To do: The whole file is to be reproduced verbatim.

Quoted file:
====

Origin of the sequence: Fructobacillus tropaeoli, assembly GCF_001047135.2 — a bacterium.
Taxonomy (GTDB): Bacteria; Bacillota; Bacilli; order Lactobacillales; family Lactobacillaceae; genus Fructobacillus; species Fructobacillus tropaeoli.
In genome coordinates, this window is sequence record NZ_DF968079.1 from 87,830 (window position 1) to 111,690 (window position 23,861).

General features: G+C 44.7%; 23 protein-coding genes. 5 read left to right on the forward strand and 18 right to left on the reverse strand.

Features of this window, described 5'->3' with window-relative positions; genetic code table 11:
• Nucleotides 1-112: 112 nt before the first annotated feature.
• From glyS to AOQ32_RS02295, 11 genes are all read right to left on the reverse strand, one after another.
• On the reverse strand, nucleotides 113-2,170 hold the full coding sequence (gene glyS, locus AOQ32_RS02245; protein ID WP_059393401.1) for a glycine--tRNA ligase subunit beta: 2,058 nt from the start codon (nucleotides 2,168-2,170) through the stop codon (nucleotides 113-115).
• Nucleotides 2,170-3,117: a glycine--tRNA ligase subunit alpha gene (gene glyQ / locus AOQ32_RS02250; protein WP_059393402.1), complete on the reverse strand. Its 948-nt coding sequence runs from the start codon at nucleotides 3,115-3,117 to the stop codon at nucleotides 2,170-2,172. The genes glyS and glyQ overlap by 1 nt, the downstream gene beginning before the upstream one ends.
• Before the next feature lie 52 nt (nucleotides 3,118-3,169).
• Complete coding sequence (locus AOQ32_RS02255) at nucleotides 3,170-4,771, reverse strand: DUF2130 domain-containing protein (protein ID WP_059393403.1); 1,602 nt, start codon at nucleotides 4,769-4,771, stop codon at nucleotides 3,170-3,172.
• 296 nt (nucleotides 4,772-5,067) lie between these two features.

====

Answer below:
Origin of the sequence: Fructobacillus tropaeoli, assembly GCF_001047135.2 — a bacterium.
Taxonomy (GTDB): Bacteria; Bacillota; Bacilli; order Lactobacillales; family Lactobacillaceae; genus Fructobacillus; species Fructobacillus tropaeoli.
In genome coordinates, this window is sequence record NZ_DF968079.1 from 87,830 (window position 1) to 111,690 (window position 23,861).

General features: G+C 44.7%; 23 protein-coding genes. 5 read left to right on the forward strand and 18 right to left on the reverse strand.

Features of this window, described 5'->3' with window-relative positions; genetic code table 11:
• Nucleotides 1-112: 112 nt before the first annotated feature.
• From glyS to AOQ32_RS02295, 11 genes are all read right to left on the reverse strand, one after another.
• On the reverse strand, nucleotides 113-2,170 hold the full coding sequence (gene glyS, locus AOQ32_RS02245; protein ID WP_059393401.1) for a glycine--tRNA ligase subunit beta: 2,058 nt from the start codon (nucleotides 2,168-2,170) through the stop codon (nucleotides 113-115).
• Nucleotides 2,170-3,117: a glycine--tRNA ligase subunit alpha gene (gene glyQ / locus AOQ32_RS02250; protein WP_059393402.1), complete on the reverse strand. Its 948-nt coding sequence runs from the start codon at nucleotides 3,115-3,117 to the stop codon at nucleotides 2,170-2,172. The genes glyS and glyQ overlap by 1 nt, the downstream gene beginning before the upstream one ends.
• Before the next feature lie 52 nt (nucleotides 3,118-3,169).
• Complete coding sequence (locus AOQ32_RS02255) at nucleotides 3,170-4,771, reverse strand: DUF2130 domain-containing protein (protein ID WP_059393403.1); 1,602 nt, start codon at nucleotides 4,769-4,771, stop codon at nucleotides 3,170-3,172.
• 296 nt (nucleotides 4,772-5,067) lie between these two features.